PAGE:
Noksu Is NYC's Most Unique Underground Dining Experience

Noksu New York Interior
Noksu New York Interior - Brynne Levy

Sometimes the most unique dining spaces are hidden in plain sight. Such is the case with Nōksu, one of New York City's newest, and perhaps most unique, underground dining experiences. Set to open September 21, Nōksu is the brainchild of Bobby Kwak and Joseph Ko. The two veterans of the NYC bar, lounge, and nightclub scene opened Baekjeong — one of the late Anthony Bourdain's favorite haunts for Korean barbecue — back in 2015. Their latest venture, Nōksu, is located just a block from Baekjeong, but finding it might be a challenge. That's because the entrance is located underground — as in under the ground. In an interesting twist, the business partners are opening a Korean-influenced, fine-dining restaurant inside an NYC subway station. Sounds like a bit of a reach, but once you know the backstory, it all makes sense.

Long before the pandemic shut down the world, Kwak was living in New York's Little Italy neighborhood while traveling back and forth to Koreatown via the subway. He noticed a barbershop and newspaper stand at the 34th Street-Herald Square station, but didn't think much of it at first. Then he saw "Jiro Dreams of Sushi," a documentary about a real-life Michelin-star sushi master chef who opened a 10-seat sushi-only restaurant in a Tokyo subway station. The seed of an idea began to take root. What if the barbershop/newsstand space was for rent? Maybe he and Ko could do something similar at the Herald Square station. Then the pandemic hit.

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Portal To A World Away

Noksu entrance, chef Dae Kim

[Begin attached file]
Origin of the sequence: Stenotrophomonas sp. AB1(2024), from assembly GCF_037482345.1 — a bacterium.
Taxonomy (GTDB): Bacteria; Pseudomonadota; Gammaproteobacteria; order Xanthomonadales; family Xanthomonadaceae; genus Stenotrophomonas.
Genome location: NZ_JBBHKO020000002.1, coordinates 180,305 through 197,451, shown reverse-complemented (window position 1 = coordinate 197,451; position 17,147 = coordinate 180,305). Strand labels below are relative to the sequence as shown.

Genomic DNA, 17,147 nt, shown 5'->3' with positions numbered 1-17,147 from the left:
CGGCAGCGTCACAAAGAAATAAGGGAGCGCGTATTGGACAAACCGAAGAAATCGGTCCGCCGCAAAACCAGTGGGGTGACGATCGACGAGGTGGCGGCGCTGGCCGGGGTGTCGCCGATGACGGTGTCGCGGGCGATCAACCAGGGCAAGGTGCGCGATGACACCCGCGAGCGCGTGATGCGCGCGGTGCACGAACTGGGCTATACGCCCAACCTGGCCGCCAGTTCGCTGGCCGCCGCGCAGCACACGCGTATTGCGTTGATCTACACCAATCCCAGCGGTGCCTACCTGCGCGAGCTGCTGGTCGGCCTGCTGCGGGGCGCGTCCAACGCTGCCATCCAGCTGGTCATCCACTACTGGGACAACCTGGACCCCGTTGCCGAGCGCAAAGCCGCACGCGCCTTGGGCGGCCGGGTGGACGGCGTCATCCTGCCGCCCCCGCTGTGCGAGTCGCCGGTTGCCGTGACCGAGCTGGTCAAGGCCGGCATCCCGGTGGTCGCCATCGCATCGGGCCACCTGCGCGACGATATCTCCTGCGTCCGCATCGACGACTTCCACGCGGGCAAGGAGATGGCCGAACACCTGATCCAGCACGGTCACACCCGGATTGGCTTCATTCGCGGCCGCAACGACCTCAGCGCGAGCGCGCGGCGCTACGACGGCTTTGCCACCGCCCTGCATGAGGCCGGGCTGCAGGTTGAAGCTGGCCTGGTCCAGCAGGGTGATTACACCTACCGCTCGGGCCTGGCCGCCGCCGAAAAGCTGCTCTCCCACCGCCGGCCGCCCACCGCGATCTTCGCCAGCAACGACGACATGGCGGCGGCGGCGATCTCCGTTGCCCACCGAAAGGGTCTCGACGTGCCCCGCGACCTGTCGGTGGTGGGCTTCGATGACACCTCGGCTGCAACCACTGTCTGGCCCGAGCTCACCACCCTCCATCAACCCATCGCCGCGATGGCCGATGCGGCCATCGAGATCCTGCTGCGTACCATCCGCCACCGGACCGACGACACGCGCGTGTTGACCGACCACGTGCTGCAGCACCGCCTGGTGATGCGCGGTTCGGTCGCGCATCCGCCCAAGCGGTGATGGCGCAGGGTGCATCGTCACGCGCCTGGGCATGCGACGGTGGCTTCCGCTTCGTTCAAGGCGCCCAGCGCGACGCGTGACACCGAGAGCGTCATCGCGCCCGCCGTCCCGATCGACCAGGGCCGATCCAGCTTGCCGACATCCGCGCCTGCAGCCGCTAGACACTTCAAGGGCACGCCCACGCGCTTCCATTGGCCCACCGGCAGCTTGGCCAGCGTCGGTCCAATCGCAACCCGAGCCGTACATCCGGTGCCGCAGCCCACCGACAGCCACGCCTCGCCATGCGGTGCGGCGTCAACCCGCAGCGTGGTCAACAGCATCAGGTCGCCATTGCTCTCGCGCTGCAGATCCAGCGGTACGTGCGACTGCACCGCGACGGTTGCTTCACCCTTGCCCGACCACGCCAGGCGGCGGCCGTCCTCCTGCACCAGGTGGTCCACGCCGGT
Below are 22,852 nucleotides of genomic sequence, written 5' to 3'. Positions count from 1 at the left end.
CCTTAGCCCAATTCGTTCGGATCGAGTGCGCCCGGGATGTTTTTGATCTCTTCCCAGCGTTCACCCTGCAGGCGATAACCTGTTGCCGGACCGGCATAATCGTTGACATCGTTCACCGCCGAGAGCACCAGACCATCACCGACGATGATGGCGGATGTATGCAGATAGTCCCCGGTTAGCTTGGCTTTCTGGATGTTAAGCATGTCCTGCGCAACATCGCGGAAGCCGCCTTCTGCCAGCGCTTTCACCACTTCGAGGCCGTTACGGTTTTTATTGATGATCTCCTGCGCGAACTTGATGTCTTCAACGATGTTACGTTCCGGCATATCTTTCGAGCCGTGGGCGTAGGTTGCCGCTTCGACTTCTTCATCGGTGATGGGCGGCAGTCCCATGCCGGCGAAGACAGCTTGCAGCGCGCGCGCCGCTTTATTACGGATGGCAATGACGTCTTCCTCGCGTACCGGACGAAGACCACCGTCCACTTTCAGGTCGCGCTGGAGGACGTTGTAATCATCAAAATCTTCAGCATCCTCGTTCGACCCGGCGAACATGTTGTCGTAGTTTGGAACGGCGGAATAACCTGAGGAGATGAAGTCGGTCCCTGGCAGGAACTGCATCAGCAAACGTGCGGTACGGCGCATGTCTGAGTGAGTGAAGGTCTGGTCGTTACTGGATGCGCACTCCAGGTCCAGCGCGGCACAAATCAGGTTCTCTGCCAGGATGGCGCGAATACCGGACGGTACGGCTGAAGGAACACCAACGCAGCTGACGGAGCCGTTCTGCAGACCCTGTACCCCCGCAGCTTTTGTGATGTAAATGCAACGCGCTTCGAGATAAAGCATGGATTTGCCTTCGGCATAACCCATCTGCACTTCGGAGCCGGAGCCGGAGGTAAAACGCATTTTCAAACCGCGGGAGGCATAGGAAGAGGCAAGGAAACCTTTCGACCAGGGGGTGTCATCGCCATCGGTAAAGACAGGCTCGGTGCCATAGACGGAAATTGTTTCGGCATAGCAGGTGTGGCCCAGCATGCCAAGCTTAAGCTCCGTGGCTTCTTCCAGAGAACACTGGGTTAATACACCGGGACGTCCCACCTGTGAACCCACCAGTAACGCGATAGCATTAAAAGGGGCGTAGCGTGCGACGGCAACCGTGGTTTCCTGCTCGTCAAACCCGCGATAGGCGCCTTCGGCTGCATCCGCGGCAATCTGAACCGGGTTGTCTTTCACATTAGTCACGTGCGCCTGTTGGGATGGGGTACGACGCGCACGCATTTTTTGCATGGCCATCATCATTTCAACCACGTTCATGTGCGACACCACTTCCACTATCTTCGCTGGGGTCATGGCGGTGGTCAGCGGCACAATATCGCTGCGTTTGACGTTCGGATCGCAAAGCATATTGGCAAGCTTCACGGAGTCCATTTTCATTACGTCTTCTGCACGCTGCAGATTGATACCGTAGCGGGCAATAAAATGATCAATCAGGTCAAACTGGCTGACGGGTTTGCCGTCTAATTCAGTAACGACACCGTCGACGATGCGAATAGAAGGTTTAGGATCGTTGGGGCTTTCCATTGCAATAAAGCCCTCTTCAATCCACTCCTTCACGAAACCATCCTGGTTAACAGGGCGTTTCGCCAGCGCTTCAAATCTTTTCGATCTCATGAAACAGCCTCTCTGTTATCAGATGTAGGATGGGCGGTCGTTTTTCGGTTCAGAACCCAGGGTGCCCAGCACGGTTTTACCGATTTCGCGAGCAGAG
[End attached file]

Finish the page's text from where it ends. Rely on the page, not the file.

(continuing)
Noksu entrance, chef Dae Kim - Nōksu

The partners were able to negotiate a lease for the underground space before the Covid lockdown — turned out the barber was ready to retire after a multi-decade run — and they set their sights on opening a sushi restaurant. But you know what they say about the best-laid plans. "In 2019, our original plan was fine-dining sushi omakase with a chef's counter in a cool, hidden space," Kwak told Tasting Table, noting that as pandemic-related restrictions eased, he and Ko began to reimagine their restaurant. "My partner and I felt we needed to do something within our Korean culture and roots." Which brings us to Nōksu — an upscale Korean-influenced dining experience in an underground venue.

Located one flight of stairs down from the 32nd Street and Broadway NE corner access to the subway, the entrance to Nōksu has a speakeasy-esque, almost clandestine, vibe marked only by a discreet plaque and a silver keypad on an otherwise unremarkable black door. Entry is via a key code Nōksu sends patrons on the day of their reservation. The intrigue continues as the door swings open, revealing a hidden space worlds away from the commotion of a busy NYC subway platform. Designed by Claire Soojin Kim, the 12-seat bar is a reflection of "noksu," a term Kwak told Tasting Table means, "A clear stream of water flowing from the valley." It's sleek and calm and toney all at the same time.

The Magic Within

Noksu chefs Aaron Whittle, Dae Kim
Noksu chefs Aaron Whittle, Dae Kim - Brynne Levy

Chef Dae Kim, a young chef Kwak describes as a "powerhouse" is on board as executive chef. Kim, who was previously affiliated with Thomas Keller's Per Se, has planned a 15-course seafood-forward menu created to showcase a modern interpretation of Korean cuisine. "He brings his knowledge of Korean, Italian, French, Chinese, Japanese, and Mexican cooking styles into one," Kwak said of Kim. Select items from a sample menu provided by Nōksu include abalone in a sea lettuce shell with Green Goddess emulsion; grits with squid, Carolina Gold rice, Parmigiano, and okra; Millbrook venison, corn, morel, beet, gochujang, and shiso; and cotton candy grapes, Tahitian vanilla, and white chocolate. The 15-course menu is priced at $225 per person.

Nōksu also offers a complete bar and an extensive wine list, in addition to a curated mocktail menu featuring Korean tea-based beverages. An optional wine pairing adds $175 per person ($95 per person for an alcohol-free pairing). The restaurant allows BYO (as long as the bottle is not on the list) for a $100 per bottle corkage fee. There are two seatings nightly — 5 p.m. and 8:30 p.m. — and a separate seven-seat dining area accommodates private parties. "We wanted to create a unique hidden gem location, from walking down a crazy, hectic subway entrance to opening the door and entering into a room filled with tranquility," Kwak told Tasting Table, adding. "That's a unique and amazing dining experience located under the streets of Manhattan." Mission accomplished.

Read the original article on Tasting Table.